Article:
See below ground level images and videos of storm devastation
Story updated with additional details/imagery from NASA and South Carolina

NASA’s advanced Global Precipitation Measurement (GPM) weather satellite is continuously tracking and recording the ‘1000 Year’ rainfall event heaping death and devastation across wide areas of South Carolina from the combined actions of a freak Nor’easter and Hurricane Joaquin – which reached a borderline Cat 5 status on Saturday, Oct. 3 with winds of 150 mph.

South Carolina Gov. Nikki Haley declared the historic and torrential rain fall to be a “1000 Year event” on Sunday, Oct. 4. “We have never seen anything like this.” Governor Haley and President Obama issued a “State of Emergency.”

Although the horrendous rains in South Carolina may nearly be done, the nor’easter caused damage estimated to be in the Billions of Dollars and at least 9 storm related deaths as of today, Monday, Oct. 5.

Rainfall totals ranging from 14 to 37 inches in local areas over the past week drenched a wide swath of the Palmetto state with never before seen flooding, according to NASA and NOAA. The most intense periods of rain fell over the weekend.

See herein a gallery of photos from friends and others living through the disaster in South Carolina.

NASA astronaut Scott Kelly also captured dramatic images of Hurricane Joaquin – as I reported earlier here.

A slew of NASA and NOAA orbiting weather satellites are constantly tracking the fierce storms and providing the state and federal governments with the most up to date forecasts to aid officials and emergency responders in evaluating and managing the disaster in the most effective manner possible.

NASA’s GPM and a global fleet of other international weather monitoring satellites gathered measurements every 30 minutes from September 26 to October 5, 2015 that were combined into the eyepoppongly dramatic IMERG (Integrated Multi-satellitE Retrievals for GPM) color-coded video above. It tracks the massive growth, spread and direction of the storms and shows the historic levels of destructive precipitation generated by the lethal pair of powerful storms.

The NASA GPM video shows plumes of moisture from the Nor’Easter and Hurricane Joaquin as they gather force and moved over South Carolina and through the Caribbean around and over the Bahamas and later as Joaquin fortunately veered away from the US eastern seaboard towards Bermuda.

“The IMERG showed highest rainfall totals near 1,000 mm (39.3 inches) in a small area of South Carolina and rainfall between 700 and 900 mm (27.5 and 37.4 inches) over a large area of South Carolina,” says NASA’s Hal Pierce.

Here’s a NASA video with NASA scientist Dalia Kirschbaum describing how GPM can see inside a hurricane to makes rainfall and precipitation measurements in 3D:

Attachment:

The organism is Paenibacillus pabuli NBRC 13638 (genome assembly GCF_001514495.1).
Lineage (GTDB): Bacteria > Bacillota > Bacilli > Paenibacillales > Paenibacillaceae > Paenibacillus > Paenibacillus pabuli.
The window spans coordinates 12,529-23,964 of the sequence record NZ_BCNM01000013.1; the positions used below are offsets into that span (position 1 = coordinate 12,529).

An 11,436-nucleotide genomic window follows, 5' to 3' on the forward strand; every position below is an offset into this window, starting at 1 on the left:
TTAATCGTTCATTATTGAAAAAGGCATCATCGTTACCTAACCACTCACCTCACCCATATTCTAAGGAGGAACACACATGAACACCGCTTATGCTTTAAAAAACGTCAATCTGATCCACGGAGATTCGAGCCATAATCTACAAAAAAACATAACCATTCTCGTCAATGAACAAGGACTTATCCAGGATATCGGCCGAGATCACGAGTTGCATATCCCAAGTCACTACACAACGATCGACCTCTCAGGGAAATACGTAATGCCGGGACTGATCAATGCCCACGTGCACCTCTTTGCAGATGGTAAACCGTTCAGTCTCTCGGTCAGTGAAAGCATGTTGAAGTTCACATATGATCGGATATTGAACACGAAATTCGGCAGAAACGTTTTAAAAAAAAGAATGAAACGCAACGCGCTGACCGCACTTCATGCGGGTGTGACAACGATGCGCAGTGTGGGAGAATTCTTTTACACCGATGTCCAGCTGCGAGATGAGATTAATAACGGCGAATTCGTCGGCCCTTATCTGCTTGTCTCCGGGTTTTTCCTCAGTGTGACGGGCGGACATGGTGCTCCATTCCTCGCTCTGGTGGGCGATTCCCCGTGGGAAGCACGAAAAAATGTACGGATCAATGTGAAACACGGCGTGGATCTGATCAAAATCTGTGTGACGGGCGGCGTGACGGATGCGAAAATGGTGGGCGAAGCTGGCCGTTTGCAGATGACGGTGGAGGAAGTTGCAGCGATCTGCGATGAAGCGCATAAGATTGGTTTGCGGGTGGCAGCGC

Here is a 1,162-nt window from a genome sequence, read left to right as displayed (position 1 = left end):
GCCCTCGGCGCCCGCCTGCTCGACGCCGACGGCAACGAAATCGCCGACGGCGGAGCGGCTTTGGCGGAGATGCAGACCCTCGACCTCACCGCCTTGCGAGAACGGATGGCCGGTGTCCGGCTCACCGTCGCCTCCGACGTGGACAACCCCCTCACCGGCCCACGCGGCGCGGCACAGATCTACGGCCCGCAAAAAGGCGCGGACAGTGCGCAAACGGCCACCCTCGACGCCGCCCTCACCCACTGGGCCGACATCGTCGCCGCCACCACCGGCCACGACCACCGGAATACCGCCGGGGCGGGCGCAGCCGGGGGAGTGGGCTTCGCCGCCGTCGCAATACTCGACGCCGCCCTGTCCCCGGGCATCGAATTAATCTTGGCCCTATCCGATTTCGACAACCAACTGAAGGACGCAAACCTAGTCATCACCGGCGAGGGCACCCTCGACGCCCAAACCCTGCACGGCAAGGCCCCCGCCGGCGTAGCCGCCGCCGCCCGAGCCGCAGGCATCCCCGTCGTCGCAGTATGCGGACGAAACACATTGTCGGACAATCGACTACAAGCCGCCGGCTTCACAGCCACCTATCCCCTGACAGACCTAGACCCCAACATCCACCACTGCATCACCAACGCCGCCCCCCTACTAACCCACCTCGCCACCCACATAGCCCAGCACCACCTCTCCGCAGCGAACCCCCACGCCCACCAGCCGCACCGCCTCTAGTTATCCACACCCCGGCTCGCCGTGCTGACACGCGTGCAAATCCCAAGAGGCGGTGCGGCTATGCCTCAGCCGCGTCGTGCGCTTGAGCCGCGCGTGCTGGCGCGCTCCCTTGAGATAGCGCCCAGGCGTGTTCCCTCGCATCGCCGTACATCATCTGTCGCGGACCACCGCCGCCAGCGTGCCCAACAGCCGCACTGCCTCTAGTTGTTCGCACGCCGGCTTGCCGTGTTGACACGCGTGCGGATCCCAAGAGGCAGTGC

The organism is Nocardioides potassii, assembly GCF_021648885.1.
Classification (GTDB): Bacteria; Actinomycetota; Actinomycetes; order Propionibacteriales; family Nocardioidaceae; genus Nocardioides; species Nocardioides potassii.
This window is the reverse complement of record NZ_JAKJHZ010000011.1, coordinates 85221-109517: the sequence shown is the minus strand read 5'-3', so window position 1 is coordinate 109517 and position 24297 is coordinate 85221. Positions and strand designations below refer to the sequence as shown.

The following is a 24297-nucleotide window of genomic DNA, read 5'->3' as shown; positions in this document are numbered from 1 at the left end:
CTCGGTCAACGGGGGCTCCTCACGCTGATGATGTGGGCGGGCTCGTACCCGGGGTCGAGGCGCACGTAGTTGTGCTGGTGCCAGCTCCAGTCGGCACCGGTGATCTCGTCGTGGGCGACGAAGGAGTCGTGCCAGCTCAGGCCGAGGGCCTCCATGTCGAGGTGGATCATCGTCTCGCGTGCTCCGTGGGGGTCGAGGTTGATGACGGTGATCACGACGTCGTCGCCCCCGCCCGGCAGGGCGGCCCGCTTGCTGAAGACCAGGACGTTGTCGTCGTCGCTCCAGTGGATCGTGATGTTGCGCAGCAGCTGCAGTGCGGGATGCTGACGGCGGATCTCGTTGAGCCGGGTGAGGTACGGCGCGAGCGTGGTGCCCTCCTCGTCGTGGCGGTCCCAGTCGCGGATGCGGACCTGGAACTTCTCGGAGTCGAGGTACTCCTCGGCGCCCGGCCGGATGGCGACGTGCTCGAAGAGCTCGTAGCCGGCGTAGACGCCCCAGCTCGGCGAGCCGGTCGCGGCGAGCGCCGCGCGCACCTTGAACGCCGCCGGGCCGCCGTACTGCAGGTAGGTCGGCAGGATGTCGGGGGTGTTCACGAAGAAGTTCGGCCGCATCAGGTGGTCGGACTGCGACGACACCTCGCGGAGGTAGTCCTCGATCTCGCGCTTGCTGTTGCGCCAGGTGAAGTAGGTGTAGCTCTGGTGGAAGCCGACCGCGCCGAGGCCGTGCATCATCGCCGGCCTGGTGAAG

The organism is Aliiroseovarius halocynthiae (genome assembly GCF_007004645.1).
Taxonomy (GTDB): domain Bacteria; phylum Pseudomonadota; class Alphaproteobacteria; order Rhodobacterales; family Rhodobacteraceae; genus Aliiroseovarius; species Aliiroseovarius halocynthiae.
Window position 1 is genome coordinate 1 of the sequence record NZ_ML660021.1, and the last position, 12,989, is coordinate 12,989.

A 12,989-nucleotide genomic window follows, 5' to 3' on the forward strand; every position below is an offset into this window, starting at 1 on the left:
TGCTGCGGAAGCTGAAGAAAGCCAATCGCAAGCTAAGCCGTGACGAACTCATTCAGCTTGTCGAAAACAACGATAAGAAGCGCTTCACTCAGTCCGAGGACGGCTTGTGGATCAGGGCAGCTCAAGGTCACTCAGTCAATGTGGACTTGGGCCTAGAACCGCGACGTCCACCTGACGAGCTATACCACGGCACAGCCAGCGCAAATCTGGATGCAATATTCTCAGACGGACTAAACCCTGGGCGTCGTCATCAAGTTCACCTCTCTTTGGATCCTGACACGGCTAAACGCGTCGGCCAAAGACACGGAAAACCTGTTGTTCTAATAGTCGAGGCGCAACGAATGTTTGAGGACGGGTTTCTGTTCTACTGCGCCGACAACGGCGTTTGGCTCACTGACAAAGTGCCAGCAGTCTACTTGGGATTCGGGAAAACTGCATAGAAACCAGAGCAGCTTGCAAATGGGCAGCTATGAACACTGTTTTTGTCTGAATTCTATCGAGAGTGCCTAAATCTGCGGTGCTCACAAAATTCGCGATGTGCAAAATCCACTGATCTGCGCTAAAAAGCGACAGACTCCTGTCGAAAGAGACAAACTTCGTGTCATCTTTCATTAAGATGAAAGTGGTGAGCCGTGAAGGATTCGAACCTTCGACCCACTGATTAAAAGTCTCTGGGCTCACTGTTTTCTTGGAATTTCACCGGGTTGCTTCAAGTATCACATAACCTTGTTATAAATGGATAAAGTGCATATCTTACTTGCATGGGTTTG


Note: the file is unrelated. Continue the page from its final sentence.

Video caption: NASA scientist Dalia Kirschbaum explains how the Global Precipitation Measurement Mission’s Core observatory has an instrument that can see layer by layer through a storm.

The GPM precipitation measurements come from both of its advanced radar instruments – the dual-frequency precipitation (DPR) radar instrument (Ku and Ka band) and the GPM microwave imager (GMI), NASA scientist George Huffman told Universe Today.

The IMERG video is based on an algorithm that also carefully combines and calibrates measurements gathered every 30 minutes from the passive microwave sensors flying aboard a large international constellation of satellites from the US, Europe, Japan and India – and outlined in complete detail further below by NASA’s Huffman and Kirschbaum; exclusively for Universe Today.

The visualization of data was created by NASAs Goddard’s Space Flight Center and shows Hurricane Joaquin around the Bahamas “when it was a tropical storm. Red and green colors show rain and the ice and snow at the top of the storm is visualized in blue.”

“Understanding hurricane structure helps weather forecasters around the world determine a storm’s structure and where it may be going,” says Kirschbaum.

Hurricane Joaquin was still packing winds exceeding 125 mph this morning, but it has lost strength throughout the day.

Over 40,000 homes and businesses are without power today, Oct. 5, in South Carolina due to the unending rain and widespread catastrophic flooding. And many folks had to be evacuated.

Some cemeteries were uprooted with caskets seen floating down flooded streets.

Residents are warned to stay out of the flood waters and standing waters that can be carrying bacteria and diseases presenting a significant health hazard.